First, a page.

Falcon 9 fizzles: No SpX-5 launch until Jan. 9
CAPE CANAVERAL, Fla — The fifth operational flight under NASA’s Commercial Resupply Services (CRS ) contract, carried out by SpaceX, will have to wait just a little longer before taking off into the early-morning skies. This was caused by an issue with the thrust vector control system, an actuator drift on the Falcon 9 v1.1’s second stage, which caused the terminal account to be cancelled just one minute and 21 seconds prior to the 6:20 a.m. EST launch time.
The next launch attempt is currently set for 5:09 a.m. EST on Friday, Jan. 9. NASA’s George Diller stated that there would be no post-scrub press conference and SpaceX’s John Taylor stated that no further information was available at this time.
When the Falcon 9 v1.1 rocket and Dragon spacecraft duo do take to the skies, they will ferry some 5,200 lbs (2,539 kg) worth of cargo, crew supplies and experiments to the International Space Station. This flight will mark the fifth operational flight that the company will conduct under the $1.6 billion CRS contract that the Hawthorne, California-based company has with the space agency.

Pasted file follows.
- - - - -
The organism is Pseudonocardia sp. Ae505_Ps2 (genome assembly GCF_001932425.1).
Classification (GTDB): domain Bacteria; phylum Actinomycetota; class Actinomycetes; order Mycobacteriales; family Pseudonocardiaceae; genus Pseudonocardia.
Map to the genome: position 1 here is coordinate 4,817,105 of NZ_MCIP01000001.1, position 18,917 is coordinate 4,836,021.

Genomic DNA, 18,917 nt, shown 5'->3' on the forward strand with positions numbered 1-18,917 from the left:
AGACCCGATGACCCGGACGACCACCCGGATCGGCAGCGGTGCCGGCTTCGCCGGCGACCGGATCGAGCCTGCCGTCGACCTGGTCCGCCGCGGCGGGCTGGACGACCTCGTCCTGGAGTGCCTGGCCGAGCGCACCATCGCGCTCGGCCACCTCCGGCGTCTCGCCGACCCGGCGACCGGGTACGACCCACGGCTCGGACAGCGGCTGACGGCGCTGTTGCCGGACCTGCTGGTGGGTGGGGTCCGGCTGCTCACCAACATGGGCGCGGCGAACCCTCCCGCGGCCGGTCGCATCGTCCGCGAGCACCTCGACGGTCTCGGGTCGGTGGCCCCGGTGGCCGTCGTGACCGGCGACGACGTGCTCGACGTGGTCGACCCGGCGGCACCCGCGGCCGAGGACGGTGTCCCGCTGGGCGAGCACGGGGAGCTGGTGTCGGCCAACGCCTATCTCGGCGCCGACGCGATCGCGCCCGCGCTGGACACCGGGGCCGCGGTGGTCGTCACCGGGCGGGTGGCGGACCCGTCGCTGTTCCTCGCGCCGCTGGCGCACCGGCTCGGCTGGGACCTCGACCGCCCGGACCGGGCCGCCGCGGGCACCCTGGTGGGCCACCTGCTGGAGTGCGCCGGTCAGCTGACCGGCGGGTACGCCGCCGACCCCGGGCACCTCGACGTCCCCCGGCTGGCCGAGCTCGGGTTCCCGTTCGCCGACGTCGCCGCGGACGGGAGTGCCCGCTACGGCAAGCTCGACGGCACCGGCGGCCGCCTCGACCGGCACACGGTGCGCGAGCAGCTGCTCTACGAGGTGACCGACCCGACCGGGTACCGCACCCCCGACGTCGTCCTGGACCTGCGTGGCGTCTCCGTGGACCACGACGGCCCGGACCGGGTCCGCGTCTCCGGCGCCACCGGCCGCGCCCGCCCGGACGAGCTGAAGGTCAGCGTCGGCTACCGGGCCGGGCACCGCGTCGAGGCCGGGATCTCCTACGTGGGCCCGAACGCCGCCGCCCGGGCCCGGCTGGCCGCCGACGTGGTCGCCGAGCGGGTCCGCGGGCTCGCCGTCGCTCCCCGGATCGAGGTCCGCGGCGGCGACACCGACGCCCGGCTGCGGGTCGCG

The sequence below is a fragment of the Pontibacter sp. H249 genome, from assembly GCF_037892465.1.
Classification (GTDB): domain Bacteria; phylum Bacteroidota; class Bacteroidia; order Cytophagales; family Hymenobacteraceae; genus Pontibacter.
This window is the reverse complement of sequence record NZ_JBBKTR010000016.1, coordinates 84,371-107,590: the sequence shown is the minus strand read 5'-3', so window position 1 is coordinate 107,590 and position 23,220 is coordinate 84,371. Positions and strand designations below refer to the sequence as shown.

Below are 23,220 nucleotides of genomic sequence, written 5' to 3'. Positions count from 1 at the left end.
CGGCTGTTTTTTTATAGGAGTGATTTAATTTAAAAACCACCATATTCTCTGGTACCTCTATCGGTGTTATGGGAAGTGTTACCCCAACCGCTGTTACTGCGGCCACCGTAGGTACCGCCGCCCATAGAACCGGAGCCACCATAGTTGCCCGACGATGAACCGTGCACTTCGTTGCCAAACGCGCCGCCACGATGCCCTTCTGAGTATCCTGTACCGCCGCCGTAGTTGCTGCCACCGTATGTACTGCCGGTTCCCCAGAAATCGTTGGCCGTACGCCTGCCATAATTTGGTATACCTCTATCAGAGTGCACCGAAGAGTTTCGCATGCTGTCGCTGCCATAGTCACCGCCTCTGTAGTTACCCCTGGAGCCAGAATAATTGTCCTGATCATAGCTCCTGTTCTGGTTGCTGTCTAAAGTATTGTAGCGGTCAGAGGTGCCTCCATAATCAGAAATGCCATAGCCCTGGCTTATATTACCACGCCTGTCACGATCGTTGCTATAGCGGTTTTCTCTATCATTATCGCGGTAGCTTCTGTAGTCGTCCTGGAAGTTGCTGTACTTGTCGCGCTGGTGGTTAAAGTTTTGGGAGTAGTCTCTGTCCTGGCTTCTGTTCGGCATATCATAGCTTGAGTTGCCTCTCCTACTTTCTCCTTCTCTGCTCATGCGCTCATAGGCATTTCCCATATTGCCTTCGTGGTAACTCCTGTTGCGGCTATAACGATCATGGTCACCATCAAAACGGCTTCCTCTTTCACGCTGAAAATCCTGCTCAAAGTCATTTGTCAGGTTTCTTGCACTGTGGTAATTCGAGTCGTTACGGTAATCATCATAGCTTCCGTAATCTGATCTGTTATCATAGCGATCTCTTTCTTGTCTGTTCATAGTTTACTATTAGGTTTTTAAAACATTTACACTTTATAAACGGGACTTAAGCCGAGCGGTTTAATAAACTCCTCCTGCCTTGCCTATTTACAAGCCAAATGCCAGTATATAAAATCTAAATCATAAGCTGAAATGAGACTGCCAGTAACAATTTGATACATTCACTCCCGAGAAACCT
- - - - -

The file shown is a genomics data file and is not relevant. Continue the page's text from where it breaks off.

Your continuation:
Some of the experiments that Dragon will provide a ride to station include the Cloud-Aerosol Transport System (CATS), the Self Assembly in Biology and Origin of Life (SABOL) and the Student Spaceflight Experiments Program (SSEP). SSEP is unique in that a version of the experiment was on the doomed Orbital Sciences Corporation Antares rocket when it exploded on Oct. 28, 2014.
If everything goes according to plan, SpaceX has a total of four flights to the space station scheduled to take place throughout 2015. The NewSpace firm also has a variety of commercial missions on its manifest as well
Jason Rhian spent several years honing his skills with internships at NASA, the National Space Society and other organizations. He has provided content for outlets such as: Aviation Week & Space Technology, Space.com, The Mars Society and Universe Today.